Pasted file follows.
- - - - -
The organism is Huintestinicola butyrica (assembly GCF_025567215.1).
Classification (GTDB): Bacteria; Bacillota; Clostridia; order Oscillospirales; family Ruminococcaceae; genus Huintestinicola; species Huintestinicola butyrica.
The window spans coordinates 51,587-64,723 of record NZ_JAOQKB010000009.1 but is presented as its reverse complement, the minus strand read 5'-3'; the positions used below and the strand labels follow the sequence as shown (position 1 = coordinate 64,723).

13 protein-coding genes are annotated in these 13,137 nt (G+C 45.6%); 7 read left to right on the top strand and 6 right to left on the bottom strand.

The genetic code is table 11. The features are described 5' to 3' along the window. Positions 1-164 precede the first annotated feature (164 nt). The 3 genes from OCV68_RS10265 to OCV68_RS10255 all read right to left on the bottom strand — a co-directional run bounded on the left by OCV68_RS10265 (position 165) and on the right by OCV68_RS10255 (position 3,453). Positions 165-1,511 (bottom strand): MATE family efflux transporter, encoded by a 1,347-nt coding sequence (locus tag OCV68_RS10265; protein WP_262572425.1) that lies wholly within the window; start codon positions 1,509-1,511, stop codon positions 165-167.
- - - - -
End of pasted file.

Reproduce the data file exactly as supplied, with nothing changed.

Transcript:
The organism is Huintestinicola butyrica (assembly GCF_025567215.1).
Classification (GTDB): Bacteria; Bacillota; Clostridia; order Oscillospirales; family Ruminococcaceae; genus Huintestinicola; species Huintestinicola butyrica.
The window spans coordinates 51,587-64,723 of record NZ_JAOQKB010000009.1 but is presented as its reverse complement, the minus strand read 5'-3'; the positions used below and the strand labels follow the sequence as shown (position 1 = coordinate 64,723).

13 protein-coding genes are annotated in these 13,137 nt (G+C 45.6%); 7 read left to right on the top strand and 6 right to left on the bottom strand.

The genetic code is table 11. The features are described 5' to 3' along the window. Positions 1-164 precede the first annotated feature (164 nt). The 3 genes from OCV68_RS10265 to OCV68_RS10255 all read right to left on the bottom strand — a co-directional run bounded on the left by OCV68_RS10265 (position 165) and on the right by OCV68_RS10255 (position 3,453). Positions 165-1,511 (bottom strand): MATE family efflux transporter, encoded by a 1,347-nt coding sequence (locus tag OCV68_RS10265; protein WP_262572425.1) that lies wholly within the window; start codon positions 1,509-1,511, stop codon positions 165-167.